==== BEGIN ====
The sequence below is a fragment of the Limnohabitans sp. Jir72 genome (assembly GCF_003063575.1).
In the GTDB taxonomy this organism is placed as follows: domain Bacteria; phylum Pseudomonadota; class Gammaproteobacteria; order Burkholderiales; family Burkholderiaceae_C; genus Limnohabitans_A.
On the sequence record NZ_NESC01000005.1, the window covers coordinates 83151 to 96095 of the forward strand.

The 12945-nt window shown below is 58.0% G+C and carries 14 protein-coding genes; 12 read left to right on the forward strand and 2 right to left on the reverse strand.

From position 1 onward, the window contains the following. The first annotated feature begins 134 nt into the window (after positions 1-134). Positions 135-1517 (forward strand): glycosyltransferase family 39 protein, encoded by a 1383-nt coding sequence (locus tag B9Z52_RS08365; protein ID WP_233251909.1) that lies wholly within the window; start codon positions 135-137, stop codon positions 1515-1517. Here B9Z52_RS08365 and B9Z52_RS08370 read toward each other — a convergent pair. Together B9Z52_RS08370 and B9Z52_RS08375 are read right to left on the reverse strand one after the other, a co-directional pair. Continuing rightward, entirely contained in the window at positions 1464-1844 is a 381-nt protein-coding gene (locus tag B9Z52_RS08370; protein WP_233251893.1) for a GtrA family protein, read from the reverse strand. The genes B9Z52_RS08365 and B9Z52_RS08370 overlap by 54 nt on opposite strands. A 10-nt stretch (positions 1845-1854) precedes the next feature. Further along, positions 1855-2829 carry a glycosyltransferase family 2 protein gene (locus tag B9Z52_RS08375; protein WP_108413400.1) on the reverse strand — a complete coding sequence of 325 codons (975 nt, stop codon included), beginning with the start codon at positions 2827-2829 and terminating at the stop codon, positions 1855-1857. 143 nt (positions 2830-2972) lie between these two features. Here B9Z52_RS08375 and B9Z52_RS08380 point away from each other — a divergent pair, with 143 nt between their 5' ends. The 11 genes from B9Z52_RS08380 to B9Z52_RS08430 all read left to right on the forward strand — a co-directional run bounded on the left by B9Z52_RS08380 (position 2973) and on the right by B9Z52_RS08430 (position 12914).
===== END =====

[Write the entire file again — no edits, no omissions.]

The sequence below is a fragment of the Limnohabitans sp. Jir72 genome (assembly GCF_003063575.1).
In the GTDB taxonomy this organism is placed as follows: domain Bacteria; phylum Pseudomonadota; class Gammaproteobacteria; order Burkholderiales; family Burkholderiaceae_C; genus Limnohabitans_A.
On the sequence record NZ_NESC01000005.1, the window covers coordinates 83151 to 96095 of the forward strand.

The 12945-nt window shown below is 58.0% G+C and carries 14 protein-coding genes; 12 read left to right on the forward strand and 2 right to left on the reverse strand.

From position 1 onward, the window contains the following. The first annotated feature begins 134 nt into the window (after positions 1-134). Positions 135-1517 (forward strand): glycosyltransferase family 39 protein, encoded by a 1383-nt coding sequence (locus tag B9Z52_RS08365; protein ID WP_233251909.1) that lies wholly within the window; start codon positions 135-137, stop codon positions 1515-1517. Here B9Z52_RS08365 and B9Z52_RS08370 read toward each other — a convergent pair. Together B9Z52_RS08370 and B9Z52_RS08375 are read right to left on the reverse strand one after the other, a co-directional pair. Continuing rightward, entirely contained in the window at positions 1464-1844 is a 381-nt protein-coding gene (locus tag B9Z52_RS08370; protein WP_233251893.1) for a GtrA family protein, read from the reverse strand. The genes B9Z52_RS08365 and B9Z52_RS08370 overlap by 54 nt on opposite strands. A 10-nt stretch (positions 1845-1854) precedes the next feature. Further along, positions 1855-2829 carry a glycosyltransferase family 2 protein gene (locus tag B9Z52_RS08375; protein WP_108413400.1) on the reverse strand — a complete coding sequence of 325 codons (975 nt, stop codon included), beginning with the start codon at positions 2827-2829 and terminating at the stop codon, positions 1855-1857. 143 nt (positions 2830-2972) lie between these two features. Here B9Z52_RS08375 and B9Z52_RS08380 point away from each other — a divergent pair, with 143 nt between their 5' ends. The 11 genes from B9Z52_RS08380 to B9Z52_RS08430 all read left to right on the forward strand — a co-directional run bounded on the left by B9Z52_RS08380 (position 2973) and on the right by B9Z52_RS08430 (position 12914).